Think of Santos

Read at El Centro de la Raza, on Dia de los Muertos, November 2nd 2015, to commemorate the death of 12 year old Santos Rodriguez.

Think of Santos

— In memory of Santos Rodriguez

Since not anger, not prayers, nor protests

The clock can stop and prevent the bullet

Fired by a half man and his coward hand

And no brotherly love nor mother’s tears

Life into his lifeless body may inject

We who live yet must Santo’s life recall

His narrow shoulders, the milk of his teeth

Remember his tomorrows in each day

In children smiling on their way to school

Cherish and protect the things he didn’t get

When you say his name he lives inside you

Inside me live his truth, his hopes, his dread

So as the moon calls tides from her distant perch

So may one day soon Santos and Justice merge.


To learn more about Santos Rodriguez go to:

Seattle’s Poem

Seattle is a house


on the comings and goings

of water and wind

ripple of fish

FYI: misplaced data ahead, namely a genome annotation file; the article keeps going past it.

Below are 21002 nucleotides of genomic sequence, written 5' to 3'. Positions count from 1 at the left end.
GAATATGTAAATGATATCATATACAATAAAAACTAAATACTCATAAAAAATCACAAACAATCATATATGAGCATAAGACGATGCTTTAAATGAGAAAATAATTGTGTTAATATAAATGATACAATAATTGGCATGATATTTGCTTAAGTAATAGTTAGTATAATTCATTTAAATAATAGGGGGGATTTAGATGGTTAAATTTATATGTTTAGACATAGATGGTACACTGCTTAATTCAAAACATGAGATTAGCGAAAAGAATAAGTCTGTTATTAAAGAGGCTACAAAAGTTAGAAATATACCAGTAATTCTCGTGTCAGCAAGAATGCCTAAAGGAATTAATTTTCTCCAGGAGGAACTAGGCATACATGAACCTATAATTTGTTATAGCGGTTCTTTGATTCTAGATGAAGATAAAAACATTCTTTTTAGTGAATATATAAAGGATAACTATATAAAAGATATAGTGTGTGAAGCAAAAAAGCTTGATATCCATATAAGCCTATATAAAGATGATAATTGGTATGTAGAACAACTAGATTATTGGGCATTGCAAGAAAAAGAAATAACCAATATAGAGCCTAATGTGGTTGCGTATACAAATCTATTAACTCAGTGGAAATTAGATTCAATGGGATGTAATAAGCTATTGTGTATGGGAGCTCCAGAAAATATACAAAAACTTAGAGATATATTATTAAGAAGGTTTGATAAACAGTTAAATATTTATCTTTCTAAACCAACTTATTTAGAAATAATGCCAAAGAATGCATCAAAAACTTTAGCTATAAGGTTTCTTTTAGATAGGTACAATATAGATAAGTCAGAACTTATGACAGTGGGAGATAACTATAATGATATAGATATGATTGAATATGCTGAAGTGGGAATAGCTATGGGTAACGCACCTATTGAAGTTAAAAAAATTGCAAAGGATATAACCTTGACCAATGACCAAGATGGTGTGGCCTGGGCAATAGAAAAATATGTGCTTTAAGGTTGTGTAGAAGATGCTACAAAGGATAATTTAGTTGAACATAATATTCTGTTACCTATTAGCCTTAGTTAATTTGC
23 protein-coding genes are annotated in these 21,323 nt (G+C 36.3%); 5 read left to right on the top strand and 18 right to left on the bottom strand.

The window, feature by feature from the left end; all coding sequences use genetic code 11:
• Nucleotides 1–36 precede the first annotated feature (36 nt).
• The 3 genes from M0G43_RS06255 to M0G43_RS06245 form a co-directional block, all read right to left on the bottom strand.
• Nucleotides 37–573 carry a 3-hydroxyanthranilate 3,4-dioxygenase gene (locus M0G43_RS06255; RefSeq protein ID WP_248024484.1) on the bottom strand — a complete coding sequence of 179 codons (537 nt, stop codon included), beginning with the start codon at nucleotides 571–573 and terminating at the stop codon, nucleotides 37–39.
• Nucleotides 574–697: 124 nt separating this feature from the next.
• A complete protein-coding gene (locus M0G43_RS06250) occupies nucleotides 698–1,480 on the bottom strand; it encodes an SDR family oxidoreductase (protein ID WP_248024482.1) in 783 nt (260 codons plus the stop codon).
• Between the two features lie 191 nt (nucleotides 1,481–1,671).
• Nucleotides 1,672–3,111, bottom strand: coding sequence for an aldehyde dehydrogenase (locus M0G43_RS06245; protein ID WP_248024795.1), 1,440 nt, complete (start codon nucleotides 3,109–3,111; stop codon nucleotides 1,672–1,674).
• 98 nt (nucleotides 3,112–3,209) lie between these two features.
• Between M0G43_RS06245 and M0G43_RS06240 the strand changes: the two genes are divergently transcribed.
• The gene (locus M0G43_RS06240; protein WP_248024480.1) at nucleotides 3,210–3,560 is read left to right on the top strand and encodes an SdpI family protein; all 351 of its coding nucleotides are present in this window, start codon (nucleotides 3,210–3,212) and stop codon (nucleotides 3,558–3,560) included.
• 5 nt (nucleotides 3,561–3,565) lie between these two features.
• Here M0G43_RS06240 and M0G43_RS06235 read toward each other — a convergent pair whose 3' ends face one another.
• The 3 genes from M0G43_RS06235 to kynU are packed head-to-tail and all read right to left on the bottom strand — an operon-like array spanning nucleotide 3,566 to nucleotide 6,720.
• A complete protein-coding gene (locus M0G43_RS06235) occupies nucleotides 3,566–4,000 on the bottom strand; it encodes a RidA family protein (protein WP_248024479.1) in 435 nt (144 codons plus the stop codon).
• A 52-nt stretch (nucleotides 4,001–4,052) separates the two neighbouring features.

feather of crow

early morning ferry yawn

Seattle I say

and invoke a man and a place

the two inseparable

not proportional

not parallel

but as language

is to poem

and salt to sea

I watch bridges, bicyclists, boats

summer blankets tendered

on public lawns

I watch fiery sunsets

tango and sway over jagged peaks

and autumn trees bursting gold

up and down hilly streets

Nevertheless before

I postcard and gloss

and more sunsets

and more trees

find their way into my lines

I must confess

the house’s foundation

is in places brittle

and many rooms dark

for windows lack

Plenty have I been

on the receiving end

of rehearsed indifference

heard enough shallow

arguments on who belongs here

to wake up scooping

ocean water with a spoon

we are all here

that need to be

The city is concrete and steel

plus the sum of its people

everyday we destroy

our house

then race to remake it

those narrow windows

block future’s view

mute voices

that need to be heard

muffle the sound

of the fallen tree limb

heavy with ripe plums

Everyday we tread

over Chief Sealth’s legacy

his prophetic words,

“At night when the streets

are silent (…) and you think

them deserted,

they will throng

with the returning hosts

that once filled them

and still love this land”

We are not alone

save for his people

we are all immigrants here

waiter, teacher,

artist, worker nurse

we belong

all of us belong

Seattle is a house

we all need to afford.